So did Henley err by sending Werth in that situation? After the game, both Werth and manager Matt Williams defended the decision, for two main reasons.
1) The Mets’ defense was shifted against the left-handed LaRoche, putting three infielders to the right side of second base, with no shortstop in position to hold Werth close to the bag. Therefore, Werth was able to take a good lead, and was about halfway to third base when the ball reached the outfield grass.
“I thought Jayson had a good jump,” Williams said. “He knows they’re not playing behind him. He knows they’re swung over. The shortstop is to his left, and there’s nobody there.”
Plus, neither Henley nor Werth probably figured that Campbell — making his second Major League start in the outfield — would throw an on-target seed to the plate. But he did.
“It would take a perfect throw, and that’s what happened,” Werth said.
2) Back on July 20 at Nationals Park, the Nats took a walk-off victory against the Brewers when Henley waved around Anthony Rendon from first on Werth’s double down the left field line, prompting Werth to refer to the third base coach as “Old No Stop Sign Henley.”
From the first day of Spring Training, Williams has wanted a team that goes for it on the basepaths, and the approach has worked. The Nats entered Tuesday second in the Majors in FanGraphs’ baserunning metric and fifth in the one calculated by Baseball Prospectus.
“That’s the way we play,” Williams said. “We’re aggressive. We have been all year and we can’t stop now.”
Werth agreed that the club will “stay aggressive on the bases.”
“That’s part of our game,” he said. “That’s part of who we are. So sometimes it works out for us, sometimes it doesn’t.”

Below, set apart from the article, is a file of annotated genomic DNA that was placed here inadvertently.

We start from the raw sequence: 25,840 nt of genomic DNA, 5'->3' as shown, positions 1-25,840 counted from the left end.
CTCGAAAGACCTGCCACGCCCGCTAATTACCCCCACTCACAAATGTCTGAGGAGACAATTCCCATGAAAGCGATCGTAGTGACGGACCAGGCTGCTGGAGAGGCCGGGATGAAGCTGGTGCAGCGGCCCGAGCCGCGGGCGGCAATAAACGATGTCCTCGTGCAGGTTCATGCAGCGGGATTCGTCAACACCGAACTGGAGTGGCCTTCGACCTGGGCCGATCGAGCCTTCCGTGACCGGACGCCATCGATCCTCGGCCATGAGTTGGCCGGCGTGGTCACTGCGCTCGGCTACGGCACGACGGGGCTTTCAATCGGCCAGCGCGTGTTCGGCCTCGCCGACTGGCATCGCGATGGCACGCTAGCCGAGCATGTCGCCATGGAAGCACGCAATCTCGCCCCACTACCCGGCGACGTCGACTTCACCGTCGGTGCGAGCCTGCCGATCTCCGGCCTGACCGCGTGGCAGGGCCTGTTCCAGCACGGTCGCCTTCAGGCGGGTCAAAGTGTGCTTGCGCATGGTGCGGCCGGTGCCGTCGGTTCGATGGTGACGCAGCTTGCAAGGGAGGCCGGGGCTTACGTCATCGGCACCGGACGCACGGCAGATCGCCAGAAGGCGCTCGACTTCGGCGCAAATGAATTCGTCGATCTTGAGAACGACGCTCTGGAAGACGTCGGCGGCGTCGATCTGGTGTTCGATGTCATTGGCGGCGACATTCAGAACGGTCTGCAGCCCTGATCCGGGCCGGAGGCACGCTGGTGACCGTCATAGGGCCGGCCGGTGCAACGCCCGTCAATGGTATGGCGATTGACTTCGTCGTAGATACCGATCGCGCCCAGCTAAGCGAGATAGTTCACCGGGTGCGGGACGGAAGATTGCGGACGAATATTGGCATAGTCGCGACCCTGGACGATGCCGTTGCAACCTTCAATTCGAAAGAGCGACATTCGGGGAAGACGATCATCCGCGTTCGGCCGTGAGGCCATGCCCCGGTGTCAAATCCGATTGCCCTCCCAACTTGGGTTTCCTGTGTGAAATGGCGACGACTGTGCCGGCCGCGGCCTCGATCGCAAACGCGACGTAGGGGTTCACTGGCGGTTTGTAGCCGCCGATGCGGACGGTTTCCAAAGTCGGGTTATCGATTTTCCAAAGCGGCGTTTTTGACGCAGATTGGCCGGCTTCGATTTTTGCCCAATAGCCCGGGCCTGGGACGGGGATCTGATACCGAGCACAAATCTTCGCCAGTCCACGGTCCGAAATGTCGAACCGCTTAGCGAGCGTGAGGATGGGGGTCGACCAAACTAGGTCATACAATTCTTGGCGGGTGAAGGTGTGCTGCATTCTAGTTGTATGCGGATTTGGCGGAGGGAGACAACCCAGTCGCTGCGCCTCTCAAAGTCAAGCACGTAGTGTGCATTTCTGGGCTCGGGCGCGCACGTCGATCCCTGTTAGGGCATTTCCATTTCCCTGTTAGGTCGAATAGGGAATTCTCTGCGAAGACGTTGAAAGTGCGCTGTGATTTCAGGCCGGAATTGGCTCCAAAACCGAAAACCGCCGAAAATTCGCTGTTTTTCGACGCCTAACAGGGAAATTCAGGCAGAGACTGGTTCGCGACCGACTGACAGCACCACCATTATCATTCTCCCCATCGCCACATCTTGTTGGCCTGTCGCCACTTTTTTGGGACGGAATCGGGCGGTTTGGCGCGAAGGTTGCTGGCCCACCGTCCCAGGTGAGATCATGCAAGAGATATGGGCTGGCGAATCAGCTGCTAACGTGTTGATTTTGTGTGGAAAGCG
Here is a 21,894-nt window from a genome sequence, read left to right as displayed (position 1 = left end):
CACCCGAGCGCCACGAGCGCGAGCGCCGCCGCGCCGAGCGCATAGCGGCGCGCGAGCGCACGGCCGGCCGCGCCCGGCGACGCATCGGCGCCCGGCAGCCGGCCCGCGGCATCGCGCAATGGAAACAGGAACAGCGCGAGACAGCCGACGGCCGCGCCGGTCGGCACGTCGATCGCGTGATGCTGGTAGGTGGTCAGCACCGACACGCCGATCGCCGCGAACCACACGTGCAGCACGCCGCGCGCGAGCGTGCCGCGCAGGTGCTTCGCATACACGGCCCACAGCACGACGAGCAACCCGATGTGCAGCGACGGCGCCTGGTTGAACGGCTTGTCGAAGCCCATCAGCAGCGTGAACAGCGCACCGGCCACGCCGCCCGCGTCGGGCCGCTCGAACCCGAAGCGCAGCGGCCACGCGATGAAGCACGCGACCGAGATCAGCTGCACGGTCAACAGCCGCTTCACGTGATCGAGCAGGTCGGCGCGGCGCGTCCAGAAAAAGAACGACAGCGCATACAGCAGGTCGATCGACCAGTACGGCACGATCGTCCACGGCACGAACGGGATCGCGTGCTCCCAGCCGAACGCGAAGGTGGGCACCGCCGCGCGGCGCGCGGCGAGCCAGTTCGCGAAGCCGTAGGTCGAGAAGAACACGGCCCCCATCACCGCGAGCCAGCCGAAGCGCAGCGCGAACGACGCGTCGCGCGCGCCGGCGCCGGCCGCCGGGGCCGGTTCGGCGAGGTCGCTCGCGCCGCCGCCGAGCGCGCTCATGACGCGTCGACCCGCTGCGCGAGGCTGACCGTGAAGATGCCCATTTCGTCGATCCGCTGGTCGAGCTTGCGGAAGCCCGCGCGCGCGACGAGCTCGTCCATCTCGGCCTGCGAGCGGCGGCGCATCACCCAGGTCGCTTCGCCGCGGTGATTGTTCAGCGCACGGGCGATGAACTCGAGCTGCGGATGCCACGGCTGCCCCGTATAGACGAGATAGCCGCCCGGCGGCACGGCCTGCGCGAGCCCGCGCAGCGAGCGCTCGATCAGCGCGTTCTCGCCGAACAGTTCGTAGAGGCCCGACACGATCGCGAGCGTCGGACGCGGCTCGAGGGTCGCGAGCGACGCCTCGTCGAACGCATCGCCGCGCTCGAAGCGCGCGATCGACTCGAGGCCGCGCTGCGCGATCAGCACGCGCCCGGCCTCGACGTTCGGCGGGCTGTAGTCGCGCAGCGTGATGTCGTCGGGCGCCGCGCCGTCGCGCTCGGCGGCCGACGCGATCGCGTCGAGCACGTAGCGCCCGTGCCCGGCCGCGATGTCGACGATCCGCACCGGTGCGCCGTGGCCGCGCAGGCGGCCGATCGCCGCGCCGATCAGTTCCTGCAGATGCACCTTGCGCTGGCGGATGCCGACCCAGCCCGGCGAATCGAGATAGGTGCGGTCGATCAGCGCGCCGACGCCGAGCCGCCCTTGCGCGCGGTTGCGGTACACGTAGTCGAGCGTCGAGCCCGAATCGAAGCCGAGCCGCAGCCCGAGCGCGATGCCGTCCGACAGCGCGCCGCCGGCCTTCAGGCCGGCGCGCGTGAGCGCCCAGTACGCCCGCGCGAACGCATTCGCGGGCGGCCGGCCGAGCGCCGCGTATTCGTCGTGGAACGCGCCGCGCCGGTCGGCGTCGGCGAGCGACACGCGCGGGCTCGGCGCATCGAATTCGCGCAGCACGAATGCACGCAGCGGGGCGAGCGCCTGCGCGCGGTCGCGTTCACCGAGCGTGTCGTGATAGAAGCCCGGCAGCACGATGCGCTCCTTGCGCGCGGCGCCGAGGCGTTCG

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By Andrew Simon
WASHINGTON — Third base coach is one of those mostly thankless jobs that tends to draws notice only in the form of blame when something goes wrong.
“That’s part of it,” the Nationals’ Bob Henley said. “I don’t worry about that.”
Henley’s willingness to take a risk helped the Nationals pull out a dramatic 5-4 over the Brewers on Sunday at Nationals Park, as he waved home Anthony Rendon for the walk-off run in the bottom of the ninth inning.
Washington had Rendon — who offers decent if unspectacular speed — at first base with two outs when Jayson Werth ripped Rob Wooten’s pitch for a line drive down the left field line. Stationed past third base on contact, Henley began moving toward home plate, turning around and backpedaling so he could watch left fielder Khris Davis’ pursuit into the left field corner. Henley got perhaps a third of the way between the base and the plate, and by that time, the decision was completely in his hands.
“He’s the one watching the play,” Rendon said. “Once I turn and go to third base, the play’s behind me, so I have to trust him.”
All kinds of factors must be considered, including the game situation, the speed of the runner and the arm of the fielder.
When Davis reached the ball on the warning track, Rendon was about halfway to third. At that point, Henley said, he had made up his mind.
“With two outs, you know [Rendon’s] going to be running on contact, and as soon as it was hit, I was thinking about sending him,” Henley said. “As soon as it went to the wall, I knew I was. Great hitting, great baserunning — it really has nothing to do with me at all. I send everybody.”
“Old No Stop Sign Henley,” as Werth referred to him, began waving his arm — the universal third base coach signal for “Go” — when Davis double-clutched and Rendon got about 5-to-7 steps from the bag.
“We knew we were going to have a play at the plate, and either we were or we weren’t [going to score], but we were going to send him,” Henley said.
What could have and perhaps should have been a close play turned out to be no play at all. With Davis slow to get off a throw and then airmailing his cutoff man, the Brewers never even got the ball to the plate.
“We’ve got to try to win the game there,” manager Matt Williams said. “If ‘Hen’ stops him there, then we’re banking on another base hit. We’ve got to take a chance there.”
This time, the chance paid off, not that Henley wanted any credit for it.
“We’re trying to win ball games, and the boys did an unbelievable job to win,” he said. “I just try to stay out of their way.”
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By Andrew Simon
WASHINGTON — Saturday was the Nationals’ fifth game since Bryce Harper’s return made their starting lineup whole again, and the offense broke out with a season-best performance in a 13-0 drubbing of the Cubs.